TikTok’s Disabled Community Forgave Lizzo After She Used An Insult

  • Listeners to Lizzo’s new single “Grrrls” were quick to criticize her use of a capable slur.
  • Within a few days, Lizzo apologized and re-released the song with new lyrics.
  • The disabled community on TikTok hopes celebrities will take note of how Lizzo handled the situation.

When Lizzo released her new single “Grrrls” on June 10, fans noticed a problem. Listeners quickly pointed out that there was a deft insult in the lyrics – “spaz”, a shortened version of the word “spastic”, which is a term often used as an insult to describe someone who has difficulty controlling their muscles and movements due to a disability. .

The word is used most in the UK and least in the US, but it immediately caught the attention of the disabled community on TikTok. Popular creators including Shelby Lynch, who has 429,000 followers, Imani Barbarin, who has 428,000, and smaller ones like Jo Copson, who has just under 4,000, chimed in on the conversation when “Grrrls” was released. They expressed disappointment with Lizzo, especially because of her reputation as an advocate and celebrator of body positivity and inclusivity.

In less than 48 hours, Lizzo quickly responded to the criticism and re-released the song without the offending lyrics, becoming an apology that most of the community was more than happy to accept.

TikTok was inundated with creators expressing their shock at the lyrics

Creators took to TikTok to express their concern about “Grrrls” shortly after its release. TikToker @itsabigaillea, for example, said that words like the one she used are “so harmful, painful and offensive to the disabled community

“I know that word is more casual and commonly used in the US,” she added in a now-deleted video. “But that doesn’t mean it’s okay. It’s still a word to mock people with disabilities, especially those with cerebral palsy and those who have coordination problems.”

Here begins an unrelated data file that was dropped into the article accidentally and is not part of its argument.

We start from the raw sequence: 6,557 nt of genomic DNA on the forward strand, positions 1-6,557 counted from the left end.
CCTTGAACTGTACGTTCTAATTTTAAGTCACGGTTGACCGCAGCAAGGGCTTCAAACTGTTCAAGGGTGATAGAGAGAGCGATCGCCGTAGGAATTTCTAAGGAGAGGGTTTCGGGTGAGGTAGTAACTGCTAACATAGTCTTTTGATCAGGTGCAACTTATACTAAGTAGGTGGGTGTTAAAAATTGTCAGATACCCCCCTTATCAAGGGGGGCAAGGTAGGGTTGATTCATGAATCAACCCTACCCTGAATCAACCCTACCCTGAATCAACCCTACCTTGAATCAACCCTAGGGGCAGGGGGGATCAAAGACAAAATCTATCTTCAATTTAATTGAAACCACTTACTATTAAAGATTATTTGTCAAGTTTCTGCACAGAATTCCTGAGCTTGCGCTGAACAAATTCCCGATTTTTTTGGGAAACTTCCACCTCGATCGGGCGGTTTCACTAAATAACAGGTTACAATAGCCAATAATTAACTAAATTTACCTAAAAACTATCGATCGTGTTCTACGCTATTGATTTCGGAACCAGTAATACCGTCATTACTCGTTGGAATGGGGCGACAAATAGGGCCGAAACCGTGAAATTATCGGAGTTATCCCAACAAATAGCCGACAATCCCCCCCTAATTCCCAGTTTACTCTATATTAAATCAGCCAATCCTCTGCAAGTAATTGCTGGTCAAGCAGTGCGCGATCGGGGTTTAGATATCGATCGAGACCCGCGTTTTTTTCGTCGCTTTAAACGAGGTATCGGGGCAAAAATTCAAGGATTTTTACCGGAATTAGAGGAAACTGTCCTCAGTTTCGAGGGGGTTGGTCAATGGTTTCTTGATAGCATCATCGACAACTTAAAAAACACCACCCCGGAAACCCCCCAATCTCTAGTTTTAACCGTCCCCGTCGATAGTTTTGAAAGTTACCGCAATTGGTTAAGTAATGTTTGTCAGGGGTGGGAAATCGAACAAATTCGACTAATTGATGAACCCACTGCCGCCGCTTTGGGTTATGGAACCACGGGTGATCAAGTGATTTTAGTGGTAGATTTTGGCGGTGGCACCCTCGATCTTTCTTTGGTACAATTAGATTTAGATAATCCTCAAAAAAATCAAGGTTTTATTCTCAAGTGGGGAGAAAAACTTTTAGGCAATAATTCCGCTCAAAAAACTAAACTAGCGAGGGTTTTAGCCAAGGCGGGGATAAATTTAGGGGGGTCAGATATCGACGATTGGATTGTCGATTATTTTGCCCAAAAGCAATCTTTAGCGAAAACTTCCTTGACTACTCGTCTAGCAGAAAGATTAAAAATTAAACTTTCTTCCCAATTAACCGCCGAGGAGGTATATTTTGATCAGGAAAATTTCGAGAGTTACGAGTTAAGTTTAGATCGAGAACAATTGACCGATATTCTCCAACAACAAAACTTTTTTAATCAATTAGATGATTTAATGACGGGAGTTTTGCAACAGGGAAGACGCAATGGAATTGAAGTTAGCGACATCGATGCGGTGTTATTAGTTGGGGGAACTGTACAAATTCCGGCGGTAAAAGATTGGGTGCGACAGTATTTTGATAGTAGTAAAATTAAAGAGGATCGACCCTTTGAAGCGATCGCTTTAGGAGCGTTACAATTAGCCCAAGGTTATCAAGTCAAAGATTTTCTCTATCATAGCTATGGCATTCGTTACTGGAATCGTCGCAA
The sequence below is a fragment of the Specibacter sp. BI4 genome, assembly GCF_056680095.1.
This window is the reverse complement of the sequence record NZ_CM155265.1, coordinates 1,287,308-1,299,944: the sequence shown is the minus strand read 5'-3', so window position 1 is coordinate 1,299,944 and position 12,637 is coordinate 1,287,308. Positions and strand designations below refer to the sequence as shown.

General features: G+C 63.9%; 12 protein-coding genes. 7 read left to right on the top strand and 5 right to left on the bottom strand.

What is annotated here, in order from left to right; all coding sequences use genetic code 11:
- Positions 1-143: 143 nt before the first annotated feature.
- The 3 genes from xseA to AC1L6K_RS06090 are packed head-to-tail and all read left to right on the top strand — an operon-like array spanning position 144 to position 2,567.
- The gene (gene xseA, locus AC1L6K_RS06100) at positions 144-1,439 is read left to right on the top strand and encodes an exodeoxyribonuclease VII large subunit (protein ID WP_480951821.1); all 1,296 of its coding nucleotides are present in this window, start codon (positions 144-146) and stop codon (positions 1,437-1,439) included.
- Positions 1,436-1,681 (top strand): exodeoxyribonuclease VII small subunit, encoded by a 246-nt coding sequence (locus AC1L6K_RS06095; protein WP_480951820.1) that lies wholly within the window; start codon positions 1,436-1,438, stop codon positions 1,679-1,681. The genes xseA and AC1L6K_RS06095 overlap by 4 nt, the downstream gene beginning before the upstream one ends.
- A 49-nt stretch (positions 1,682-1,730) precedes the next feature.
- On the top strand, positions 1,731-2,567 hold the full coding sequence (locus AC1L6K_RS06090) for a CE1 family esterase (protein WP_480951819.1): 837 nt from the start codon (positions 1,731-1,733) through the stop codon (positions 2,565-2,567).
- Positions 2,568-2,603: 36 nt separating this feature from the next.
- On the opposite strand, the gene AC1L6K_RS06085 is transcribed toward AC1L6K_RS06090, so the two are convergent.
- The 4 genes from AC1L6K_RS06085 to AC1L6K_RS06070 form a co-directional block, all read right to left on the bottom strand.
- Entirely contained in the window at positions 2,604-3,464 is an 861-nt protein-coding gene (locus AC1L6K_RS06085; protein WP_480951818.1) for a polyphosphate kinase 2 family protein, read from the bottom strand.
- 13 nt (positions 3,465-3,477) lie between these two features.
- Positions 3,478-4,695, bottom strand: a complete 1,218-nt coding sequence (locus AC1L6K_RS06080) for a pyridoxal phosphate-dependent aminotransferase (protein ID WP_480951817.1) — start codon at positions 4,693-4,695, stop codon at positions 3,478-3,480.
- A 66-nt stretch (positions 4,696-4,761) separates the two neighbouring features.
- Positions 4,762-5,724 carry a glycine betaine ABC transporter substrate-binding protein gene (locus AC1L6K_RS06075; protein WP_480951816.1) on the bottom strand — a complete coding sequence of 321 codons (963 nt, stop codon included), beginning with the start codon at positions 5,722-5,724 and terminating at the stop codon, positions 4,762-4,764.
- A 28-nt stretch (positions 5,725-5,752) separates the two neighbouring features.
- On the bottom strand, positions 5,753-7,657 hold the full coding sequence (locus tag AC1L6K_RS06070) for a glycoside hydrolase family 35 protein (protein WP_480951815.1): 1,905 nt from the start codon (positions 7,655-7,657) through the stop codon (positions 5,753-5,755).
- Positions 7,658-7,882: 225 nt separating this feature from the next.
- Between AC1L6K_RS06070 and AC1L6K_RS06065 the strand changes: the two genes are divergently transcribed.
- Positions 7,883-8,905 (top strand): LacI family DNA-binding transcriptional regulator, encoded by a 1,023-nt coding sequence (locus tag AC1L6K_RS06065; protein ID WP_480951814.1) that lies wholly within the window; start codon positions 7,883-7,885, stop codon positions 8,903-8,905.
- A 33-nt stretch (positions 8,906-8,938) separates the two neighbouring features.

Jay Audrey, a creator who shares his experiences with chronic illness on TikTok, where they have 27,000 followers, told Insider they were disappointed when they first heard the song.

“We are all so used to hearing casual language that it hurts us,” they said. “So it hurts when a celebrity you really admire perpetuates that.”

Creator JexxyP, who doesn’t use her real name online for privacy reasons, shares her experience of living with chronic pain on her TikTok, where she has 14,000 followers. She said her initial response was “shock” that the word passed through so many people over the course of the song’s development “without anyone realizing it could be problematic”.

“Lizzo’s whole ethos is about positivity and inclusion,” she said. “It felt strange that this didn’t extend to the disabled community.”

Disabled creators welcomed Lizzo’s apology with open arms

But those feelings were short-lived. Within 48 hours of the barrage of criticism, Lizzo apologized in a statement on Instagram, saying she never meant to promote derogatory language and understood the power words can have.

“As an influential artist, I am dedicated to being a part of the change I hope to see in the world,” she said in the statement, adding that she would remove the insult from the track and re-release it.

Creators with disabilities welcomed his apology with open arms, and many deleted his critical videos, replacing them with messages of thanks.

Kamran Mallick, CEO of Disability Rights UK, told Insider that the language has evolved over time. Certain words, like the one in Lizzo’s song, may have been accepted 30 years ago, but they aren’t anymore. When words that harm the disabled community appear in popular culture, he said raising this point in a way that articulates why it’s wrong can have positive results.

“We always want to see people who use language that way, and if they’re shown why it’s not acceptable, they learn and change, accept and recognize that they were wrong,” he said. “And this was a good example.”

Audrey said they were “so proud and so happy” with Lizzo’s apology. They said a motto they try to live by is that the only apology that matters is behavior change, and Lizzo has “made a fuss here” by taking the time to change the music as quickly as possible without playing “victim.” ” in all . Audrey added that she hopes this kind of self-reflection will be the norm when public figures are called in in the future.

“To get there, we have to affirm, support and praise the people who set this example,” they said. “Shout the spotlight on what she’s doing right; that’s what matters.”

JexxyP said Lizzo is “leading the way” and hopes other artists and celebrities will follow suit. Viewers of the situation should be reminded that anyone can become disabled at any point in their lives, she said, because “people tend to forget about it.”

“We live our lives being incredibly excluded from society, whether it’s due to accessibility or just people’s opinions and viewpoints,” she said. “It was nice to feel really truly heard.”

Leave a Reply

%d bloggers like this: